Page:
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Pension Schemes Bill [Lords]

Part of the debate – in the House of Commons at 9:59 pm on 30th January 2017.

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Photo of Craig Mackinlay Craig Mackinlay Conservative, South Thanet 9:59 pm, 30th January 2017

The House will be rather pleased that I will focus purely on the Bill, which I very much welcome and have no hesitation in supporting.

It may be helpful briefly to explain the framework and history of master trusts. Such pension plans were historically designed primarily for single employers, or a group of related sponsoring employers with an in-built paternalistic and altruistic nature of management. However, the world of workplace pensions has changed rapidly and for the good, with the introduction of workplace pensions under auto-enrolment following the Pensions Act 2008. As we have heard from the Secretary of State, the latest figures suggest that more than 7 million employees are now enrolled across 370,000 employers. As we reach the final phase of the staging dates roll-out across smaller employers over the coming year, the number will expand massively, approaching 10 million people across possibly 1 million employers. The figure for current assets under management is at more than £10 billion a year and will grow rapidly. It could easily be the case that, over the next 30 years, master trusts contain assets exceeding £1 trillion.

The larger employer may already have had an employer scheme in place, but those are likely to have been contract based, whereby a pension provider—often an insurance company—is appointed to run an individual scheme. It is the smaller employer, under auto-enrolment obligations, that will be using the other possible course of action, which is the trust-based defined contribution scheme, whereby a number of employers—perhaps tens ofusb thousands of smaller individual employers—will take part in an individual scheme. The new legislation will apply to those new trust-based schemes, ensuring that they are well run, financially sound and subject to appropriate oversight by the Pensions Regulator. It is essential that employees have confidence that schemes will protect their assets. After all, it is perfectly likely that an employee’s pension fund, after their house, will be the primary life asset upon which so much will depend.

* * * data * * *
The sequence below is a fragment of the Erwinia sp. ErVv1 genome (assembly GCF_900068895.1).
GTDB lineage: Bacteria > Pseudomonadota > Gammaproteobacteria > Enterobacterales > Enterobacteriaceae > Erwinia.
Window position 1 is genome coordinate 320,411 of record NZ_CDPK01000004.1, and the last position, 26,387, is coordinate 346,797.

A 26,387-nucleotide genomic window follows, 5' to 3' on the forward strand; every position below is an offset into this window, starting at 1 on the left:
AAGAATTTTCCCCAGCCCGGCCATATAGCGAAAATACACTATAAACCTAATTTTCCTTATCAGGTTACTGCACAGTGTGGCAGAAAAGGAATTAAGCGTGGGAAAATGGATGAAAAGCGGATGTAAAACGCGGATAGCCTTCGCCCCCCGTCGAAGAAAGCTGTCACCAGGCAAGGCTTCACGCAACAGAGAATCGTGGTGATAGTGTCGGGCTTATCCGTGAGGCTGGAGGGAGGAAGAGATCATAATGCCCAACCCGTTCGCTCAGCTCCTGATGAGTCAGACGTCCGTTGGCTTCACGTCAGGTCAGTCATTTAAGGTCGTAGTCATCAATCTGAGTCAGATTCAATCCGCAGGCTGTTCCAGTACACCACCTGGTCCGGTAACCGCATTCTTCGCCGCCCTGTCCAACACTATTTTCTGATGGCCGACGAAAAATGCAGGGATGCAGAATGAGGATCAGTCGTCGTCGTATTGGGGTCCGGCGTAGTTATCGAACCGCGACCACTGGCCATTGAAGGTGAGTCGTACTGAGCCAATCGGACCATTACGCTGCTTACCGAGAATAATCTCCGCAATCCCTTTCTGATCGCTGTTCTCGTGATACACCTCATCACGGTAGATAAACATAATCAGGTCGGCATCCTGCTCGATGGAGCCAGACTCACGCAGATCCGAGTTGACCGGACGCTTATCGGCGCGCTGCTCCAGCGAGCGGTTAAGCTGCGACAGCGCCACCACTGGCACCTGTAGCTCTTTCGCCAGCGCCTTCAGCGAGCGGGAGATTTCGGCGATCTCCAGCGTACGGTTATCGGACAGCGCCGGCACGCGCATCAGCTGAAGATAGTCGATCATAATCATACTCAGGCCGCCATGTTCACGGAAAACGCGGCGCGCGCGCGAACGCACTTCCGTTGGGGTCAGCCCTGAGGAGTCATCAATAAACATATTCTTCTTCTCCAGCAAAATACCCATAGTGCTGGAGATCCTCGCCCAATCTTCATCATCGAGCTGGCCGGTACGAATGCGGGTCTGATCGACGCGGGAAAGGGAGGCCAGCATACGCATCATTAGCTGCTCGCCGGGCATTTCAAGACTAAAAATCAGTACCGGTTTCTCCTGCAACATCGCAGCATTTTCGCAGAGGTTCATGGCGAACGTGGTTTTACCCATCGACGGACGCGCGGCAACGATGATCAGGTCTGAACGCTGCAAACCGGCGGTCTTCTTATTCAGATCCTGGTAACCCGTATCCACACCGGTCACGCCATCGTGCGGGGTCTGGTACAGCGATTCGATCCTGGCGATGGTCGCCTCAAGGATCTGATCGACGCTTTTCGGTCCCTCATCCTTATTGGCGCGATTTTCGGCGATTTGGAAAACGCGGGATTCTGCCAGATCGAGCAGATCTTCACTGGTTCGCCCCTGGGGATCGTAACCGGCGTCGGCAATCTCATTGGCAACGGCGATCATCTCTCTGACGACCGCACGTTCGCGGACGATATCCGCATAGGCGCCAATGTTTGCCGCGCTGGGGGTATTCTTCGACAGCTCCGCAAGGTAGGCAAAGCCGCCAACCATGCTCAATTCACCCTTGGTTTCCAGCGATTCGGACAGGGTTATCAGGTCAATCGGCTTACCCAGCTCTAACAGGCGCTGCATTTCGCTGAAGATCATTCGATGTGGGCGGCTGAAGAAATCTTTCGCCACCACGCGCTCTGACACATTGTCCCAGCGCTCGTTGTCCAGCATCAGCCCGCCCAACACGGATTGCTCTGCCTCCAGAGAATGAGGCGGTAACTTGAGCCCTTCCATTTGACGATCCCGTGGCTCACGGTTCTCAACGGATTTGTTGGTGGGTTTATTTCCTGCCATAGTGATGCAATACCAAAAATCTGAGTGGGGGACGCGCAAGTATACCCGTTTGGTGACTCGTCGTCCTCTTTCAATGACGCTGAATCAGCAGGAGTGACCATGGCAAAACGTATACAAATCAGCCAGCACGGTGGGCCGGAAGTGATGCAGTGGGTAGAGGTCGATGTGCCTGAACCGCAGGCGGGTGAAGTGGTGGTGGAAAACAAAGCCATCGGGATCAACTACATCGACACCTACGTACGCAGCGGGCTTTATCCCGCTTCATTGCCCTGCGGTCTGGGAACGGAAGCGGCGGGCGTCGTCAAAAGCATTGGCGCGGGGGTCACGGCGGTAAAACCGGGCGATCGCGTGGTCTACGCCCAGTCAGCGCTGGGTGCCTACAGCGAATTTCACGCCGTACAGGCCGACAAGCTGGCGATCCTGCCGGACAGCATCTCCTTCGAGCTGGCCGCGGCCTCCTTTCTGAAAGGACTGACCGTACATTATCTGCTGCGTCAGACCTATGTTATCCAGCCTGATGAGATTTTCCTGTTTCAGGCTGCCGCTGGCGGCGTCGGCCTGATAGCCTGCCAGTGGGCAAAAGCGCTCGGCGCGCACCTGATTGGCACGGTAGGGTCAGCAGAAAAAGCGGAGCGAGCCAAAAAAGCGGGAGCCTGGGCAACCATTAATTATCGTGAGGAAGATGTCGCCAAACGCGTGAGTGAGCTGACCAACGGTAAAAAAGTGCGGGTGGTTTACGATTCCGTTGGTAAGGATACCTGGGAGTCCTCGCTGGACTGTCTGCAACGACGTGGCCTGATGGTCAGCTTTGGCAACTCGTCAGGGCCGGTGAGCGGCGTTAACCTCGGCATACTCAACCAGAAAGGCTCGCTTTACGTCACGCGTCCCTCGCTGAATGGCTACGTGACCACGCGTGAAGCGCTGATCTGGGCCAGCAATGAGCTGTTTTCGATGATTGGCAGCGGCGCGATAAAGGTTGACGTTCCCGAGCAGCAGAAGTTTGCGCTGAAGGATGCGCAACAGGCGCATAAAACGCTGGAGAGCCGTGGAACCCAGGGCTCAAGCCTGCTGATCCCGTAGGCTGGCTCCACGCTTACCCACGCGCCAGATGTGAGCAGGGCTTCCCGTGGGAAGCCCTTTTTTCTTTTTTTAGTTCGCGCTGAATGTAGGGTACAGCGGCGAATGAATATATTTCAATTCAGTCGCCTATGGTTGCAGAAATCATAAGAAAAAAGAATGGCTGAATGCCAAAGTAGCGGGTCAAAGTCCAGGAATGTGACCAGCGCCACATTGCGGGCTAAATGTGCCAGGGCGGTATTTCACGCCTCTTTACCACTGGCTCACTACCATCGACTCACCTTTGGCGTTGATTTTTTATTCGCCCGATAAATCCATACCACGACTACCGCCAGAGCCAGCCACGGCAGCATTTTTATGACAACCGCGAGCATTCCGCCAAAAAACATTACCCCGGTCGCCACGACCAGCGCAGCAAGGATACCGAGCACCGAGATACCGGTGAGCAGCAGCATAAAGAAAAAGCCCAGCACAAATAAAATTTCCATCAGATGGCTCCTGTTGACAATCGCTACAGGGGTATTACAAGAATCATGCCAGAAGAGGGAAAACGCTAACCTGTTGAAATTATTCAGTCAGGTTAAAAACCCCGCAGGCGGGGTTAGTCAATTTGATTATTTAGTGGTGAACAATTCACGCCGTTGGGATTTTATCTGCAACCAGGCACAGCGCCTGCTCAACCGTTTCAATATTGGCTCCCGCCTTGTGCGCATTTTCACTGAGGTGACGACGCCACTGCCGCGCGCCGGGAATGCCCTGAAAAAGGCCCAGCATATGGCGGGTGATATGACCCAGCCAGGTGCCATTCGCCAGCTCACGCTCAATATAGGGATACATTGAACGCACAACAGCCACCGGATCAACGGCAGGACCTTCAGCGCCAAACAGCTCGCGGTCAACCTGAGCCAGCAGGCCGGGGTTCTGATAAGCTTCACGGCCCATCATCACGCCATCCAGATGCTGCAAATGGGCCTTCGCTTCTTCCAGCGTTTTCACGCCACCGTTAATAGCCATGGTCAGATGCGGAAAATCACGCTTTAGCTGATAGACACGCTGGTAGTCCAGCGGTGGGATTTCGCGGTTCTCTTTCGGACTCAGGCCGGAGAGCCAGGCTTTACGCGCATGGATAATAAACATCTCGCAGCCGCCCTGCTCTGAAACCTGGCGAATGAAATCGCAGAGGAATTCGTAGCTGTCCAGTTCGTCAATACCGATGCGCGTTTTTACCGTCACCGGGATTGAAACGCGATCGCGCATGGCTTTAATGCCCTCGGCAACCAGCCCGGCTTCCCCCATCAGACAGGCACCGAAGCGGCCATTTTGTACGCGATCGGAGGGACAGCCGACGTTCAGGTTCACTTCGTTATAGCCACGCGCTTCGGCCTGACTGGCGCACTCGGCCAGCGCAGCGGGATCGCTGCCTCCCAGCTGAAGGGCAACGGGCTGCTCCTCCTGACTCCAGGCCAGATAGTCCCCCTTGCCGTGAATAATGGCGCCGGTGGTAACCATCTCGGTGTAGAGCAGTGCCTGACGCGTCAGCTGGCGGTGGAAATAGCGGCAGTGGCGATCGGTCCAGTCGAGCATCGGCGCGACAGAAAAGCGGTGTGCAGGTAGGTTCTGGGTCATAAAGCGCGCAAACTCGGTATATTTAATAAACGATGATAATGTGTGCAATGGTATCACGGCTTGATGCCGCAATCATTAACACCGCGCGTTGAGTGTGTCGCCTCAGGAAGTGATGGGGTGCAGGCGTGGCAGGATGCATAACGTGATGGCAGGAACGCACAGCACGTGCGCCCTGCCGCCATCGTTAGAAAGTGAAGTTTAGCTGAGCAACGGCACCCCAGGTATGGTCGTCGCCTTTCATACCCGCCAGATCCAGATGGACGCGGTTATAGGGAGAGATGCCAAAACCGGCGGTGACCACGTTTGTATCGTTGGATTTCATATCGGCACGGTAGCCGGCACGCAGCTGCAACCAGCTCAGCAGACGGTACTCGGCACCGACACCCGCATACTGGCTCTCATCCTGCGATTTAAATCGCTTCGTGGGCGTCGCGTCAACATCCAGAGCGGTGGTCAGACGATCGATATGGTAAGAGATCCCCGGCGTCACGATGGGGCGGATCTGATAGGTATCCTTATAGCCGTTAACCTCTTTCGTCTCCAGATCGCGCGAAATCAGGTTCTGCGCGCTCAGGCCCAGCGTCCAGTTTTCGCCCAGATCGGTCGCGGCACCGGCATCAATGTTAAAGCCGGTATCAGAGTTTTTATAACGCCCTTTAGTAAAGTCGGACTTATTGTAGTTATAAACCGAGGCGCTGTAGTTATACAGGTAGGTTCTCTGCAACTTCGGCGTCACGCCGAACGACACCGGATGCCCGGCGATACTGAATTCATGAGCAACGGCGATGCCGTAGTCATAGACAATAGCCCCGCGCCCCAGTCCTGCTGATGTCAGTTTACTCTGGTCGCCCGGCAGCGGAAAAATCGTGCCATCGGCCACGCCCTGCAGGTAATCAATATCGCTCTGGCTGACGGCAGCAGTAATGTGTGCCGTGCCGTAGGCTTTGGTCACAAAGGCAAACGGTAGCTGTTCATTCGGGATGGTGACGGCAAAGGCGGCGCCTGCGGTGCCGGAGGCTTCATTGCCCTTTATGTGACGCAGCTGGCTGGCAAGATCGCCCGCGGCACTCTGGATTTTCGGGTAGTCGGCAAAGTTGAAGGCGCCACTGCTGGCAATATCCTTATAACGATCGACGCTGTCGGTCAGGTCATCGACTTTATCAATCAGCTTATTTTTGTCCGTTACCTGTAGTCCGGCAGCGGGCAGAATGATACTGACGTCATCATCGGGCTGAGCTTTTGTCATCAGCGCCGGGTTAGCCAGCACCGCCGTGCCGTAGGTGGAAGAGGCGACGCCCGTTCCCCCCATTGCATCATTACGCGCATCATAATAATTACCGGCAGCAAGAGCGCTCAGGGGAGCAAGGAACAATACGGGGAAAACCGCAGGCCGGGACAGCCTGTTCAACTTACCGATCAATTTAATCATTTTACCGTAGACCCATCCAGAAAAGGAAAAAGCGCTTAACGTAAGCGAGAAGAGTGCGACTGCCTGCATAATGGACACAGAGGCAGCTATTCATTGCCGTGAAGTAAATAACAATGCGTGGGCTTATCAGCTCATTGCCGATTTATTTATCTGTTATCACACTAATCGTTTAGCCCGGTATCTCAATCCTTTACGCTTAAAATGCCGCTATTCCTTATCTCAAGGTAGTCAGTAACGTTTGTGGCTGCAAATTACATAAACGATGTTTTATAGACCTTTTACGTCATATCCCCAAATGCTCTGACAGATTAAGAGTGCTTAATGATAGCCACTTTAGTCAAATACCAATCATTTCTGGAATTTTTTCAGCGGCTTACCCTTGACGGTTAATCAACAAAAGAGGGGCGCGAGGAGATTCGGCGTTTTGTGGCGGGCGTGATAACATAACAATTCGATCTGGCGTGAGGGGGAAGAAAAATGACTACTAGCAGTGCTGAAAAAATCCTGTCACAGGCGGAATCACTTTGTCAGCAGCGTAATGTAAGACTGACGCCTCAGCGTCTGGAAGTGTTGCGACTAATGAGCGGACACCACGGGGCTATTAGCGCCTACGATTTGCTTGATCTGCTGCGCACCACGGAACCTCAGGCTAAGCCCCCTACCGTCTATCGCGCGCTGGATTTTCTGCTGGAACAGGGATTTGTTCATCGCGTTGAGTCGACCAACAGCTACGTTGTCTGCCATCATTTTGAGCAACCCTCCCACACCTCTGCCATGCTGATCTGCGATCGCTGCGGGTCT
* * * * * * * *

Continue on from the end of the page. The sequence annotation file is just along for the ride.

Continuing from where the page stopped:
The Select Committee on Work and Pensions, in its report of 15 May last year, devoted some time to highlighting the risks under the current limited regulatory arrangements for master trusts, amounting to little more than Her Majesty’s Revenue and Customs registration that practically anybody could overcome—loose arrangements that suited the original purpose of trust-based schemes, but which are wholly insufficient in the new auto-enrolment world. I pay tribute to the work of former Pensions Minister, Baroness Altmann, who similarly highlighted the lack of regulation of master trusts.

Following investigations, including one by the BBC, there were reports of unregulated applicants to the master trust market—notably, a promotion by MWP Pension Ltd, a company owned by former sports fashionwear traders that formerly traded as Wide-Boys R Us. With that type of background, new legislation is urgently needed, otherwise this area could easily become the financial scandal of the future.

Far from being overdue, it is a tribute to the ability of our legislative framework that risks have been recognised and the Government have acted quickly. The market itself has recognised the risks of the current lightweight regime. The Pensions Regulator, working with the Institute of Chartered Accountants in England and Wales—as my hon. Friend Nigel Mills, a chartered accountant like myself, mentioned—created the master trust assurance framework, with a list available to all on the Pensions Regulator’s website. The list now includes 13 institutions that are complying with good practice. Before the Bill becomes law, I urge smaller employers considering their options as their staging dates approach to use any of those recognised schemes; do not use any other.

I welcome other aspects of the Bill, as it proposes triggering events, pause orders and an appropriately draconian penalty fine of up to £10,000 a day for non-compliance. I welcome the proposals and, with others, will examine their extent in Committee. Finally, and to the delight of all, the Bill gives authority to the Secretary of State to restrict charges, mirroring in part the provisions applying to the charges structure introduced within personal plans under the Bank of England and Financial Services Act 2016, and extending the Pensions Act 2014. As all Members will know, it is purely due to the effect of compounding that, over 40 years, a fund can grow by 50% or more with a simple fee-charging difference of just 0.75%. I certainly hope that the Secretary of State will use these powers to reduce charges as appropriate.

This Bill comes at the right time before contributions under auto-enrolment escalate over the years come, and I will support it.